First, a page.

Movies show aspects of real life to us in artificial forms. We see a couple falling in love on the big screen, for example, and it reminds us of meeting someone with whom we once had—or maybe still have—a deep connection. In a very powerful way, movies reflect slices of personal experiences we’ve accumulated for years.
Once we get used to the interpretative process of movie-watching, though, we begin noticing patterns and start making connections between multiple films. Suddenly how we viewed love as it was presented to us in “Good Will Hunting” gets compared to its depiction in “The Artist.”
Every film with a love angle sets us up for our next viewing wherein our concepts of love will be challenged or upheld. The act of seeing “The Artist,” originally a trigger of associations, becomes an association in itself, a story we recall in pieces while watching “The Descendants” a week later.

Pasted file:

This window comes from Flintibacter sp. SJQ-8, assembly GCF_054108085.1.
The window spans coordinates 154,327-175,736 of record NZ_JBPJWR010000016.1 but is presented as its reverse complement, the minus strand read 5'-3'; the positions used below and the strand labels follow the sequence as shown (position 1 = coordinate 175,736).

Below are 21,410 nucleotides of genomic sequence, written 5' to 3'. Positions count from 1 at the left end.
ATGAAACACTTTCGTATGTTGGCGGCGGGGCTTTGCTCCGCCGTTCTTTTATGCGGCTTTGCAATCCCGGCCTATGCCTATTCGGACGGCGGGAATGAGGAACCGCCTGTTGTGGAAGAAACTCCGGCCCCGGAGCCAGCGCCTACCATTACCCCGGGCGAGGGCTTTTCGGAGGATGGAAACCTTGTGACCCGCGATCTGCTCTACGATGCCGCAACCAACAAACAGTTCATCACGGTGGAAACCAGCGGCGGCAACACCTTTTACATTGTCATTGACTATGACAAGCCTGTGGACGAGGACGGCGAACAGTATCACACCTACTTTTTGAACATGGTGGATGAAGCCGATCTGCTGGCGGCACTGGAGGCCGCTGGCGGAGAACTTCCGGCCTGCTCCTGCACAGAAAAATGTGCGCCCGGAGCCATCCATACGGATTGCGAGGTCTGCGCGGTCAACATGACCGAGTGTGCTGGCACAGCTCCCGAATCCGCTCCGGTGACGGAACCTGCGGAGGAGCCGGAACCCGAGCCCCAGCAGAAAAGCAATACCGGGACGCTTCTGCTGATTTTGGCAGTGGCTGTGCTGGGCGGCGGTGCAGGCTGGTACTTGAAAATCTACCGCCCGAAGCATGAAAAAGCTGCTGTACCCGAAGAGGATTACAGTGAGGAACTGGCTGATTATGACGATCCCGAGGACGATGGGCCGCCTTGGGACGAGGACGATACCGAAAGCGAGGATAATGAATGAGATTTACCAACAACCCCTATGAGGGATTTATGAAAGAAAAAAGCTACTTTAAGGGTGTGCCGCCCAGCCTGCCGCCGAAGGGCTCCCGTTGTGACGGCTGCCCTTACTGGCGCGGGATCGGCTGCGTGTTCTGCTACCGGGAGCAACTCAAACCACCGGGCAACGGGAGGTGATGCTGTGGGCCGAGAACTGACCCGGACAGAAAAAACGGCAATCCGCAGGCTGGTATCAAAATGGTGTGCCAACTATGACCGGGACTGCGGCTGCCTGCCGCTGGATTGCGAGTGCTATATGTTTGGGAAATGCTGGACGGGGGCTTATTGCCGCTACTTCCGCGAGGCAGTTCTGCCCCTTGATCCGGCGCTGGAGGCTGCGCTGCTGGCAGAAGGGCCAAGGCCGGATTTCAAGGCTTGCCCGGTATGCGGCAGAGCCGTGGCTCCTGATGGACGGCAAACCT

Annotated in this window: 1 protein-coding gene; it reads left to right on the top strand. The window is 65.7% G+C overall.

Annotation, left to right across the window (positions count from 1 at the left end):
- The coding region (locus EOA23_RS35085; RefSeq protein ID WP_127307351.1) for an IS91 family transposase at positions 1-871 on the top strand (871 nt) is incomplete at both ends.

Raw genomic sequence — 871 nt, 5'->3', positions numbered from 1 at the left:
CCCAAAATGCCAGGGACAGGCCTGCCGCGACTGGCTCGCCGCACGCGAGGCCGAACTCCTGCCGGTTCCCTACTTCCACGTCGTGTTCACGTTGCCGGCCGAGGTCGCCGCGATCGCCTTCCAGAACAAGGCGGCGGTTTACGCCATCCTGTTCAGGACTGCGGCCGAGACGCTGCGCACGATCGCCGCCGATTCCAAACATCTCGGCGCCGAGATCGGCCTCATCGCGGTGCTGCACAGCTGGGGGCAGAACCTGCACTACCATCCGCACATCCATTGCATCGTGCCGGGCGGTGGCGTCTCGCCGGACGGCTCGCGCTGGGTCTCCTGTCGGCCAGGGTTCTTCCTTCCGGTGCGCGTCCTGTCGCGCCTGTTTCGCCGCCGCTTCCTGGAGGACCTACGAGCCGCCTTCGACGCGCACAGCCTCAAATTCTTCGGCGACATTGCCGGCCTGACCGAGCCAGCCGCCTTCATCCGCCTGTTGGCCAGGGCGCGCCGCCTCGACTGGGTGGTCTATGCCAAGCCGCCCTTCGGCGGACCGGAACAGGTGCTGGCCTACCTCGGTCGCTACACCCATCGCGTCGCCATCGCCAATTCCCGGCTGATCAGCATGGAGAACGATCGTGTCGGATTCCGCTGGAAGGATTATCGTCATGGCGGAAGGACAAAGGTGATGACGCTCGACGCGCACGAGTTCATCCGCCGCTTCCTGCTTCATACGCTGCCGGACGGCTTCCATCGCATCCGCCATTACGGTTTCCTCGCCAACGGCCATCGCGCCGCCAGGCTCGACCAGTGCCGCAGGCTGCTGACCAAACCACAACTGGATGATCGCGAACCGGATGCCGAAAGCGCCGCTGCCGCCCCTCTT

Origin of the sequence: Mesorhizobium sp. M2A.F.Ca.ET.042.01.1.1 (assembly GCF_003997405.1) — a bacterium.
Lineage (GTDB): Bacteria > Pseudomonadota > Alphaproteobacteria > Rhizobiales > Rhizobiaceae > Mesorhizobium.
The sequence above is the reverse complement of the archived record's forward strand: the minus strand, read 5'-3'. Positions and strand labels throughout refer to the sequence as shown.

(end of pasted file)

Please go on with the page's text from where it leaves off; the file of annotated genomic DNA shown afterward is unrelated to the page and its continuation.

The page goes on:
Some unfortunate folks take their entertainment seriously, pursuing romantic relationships based on movie characters and plots, further blurring the line between fantasy and reality.
The complexity of this mostly unconscious phenomenon leads to larger philosophical questions. Were our earliest ideas regarding love purely ours? Was there ever a point during which our thoughts about love appeared to us in non-mediated forms?
As the credits roll, we’re left dumbfounded, sitting in silence. What is love, after all, in a world where it can be simulated, staged and sold for ten bucks a ticket?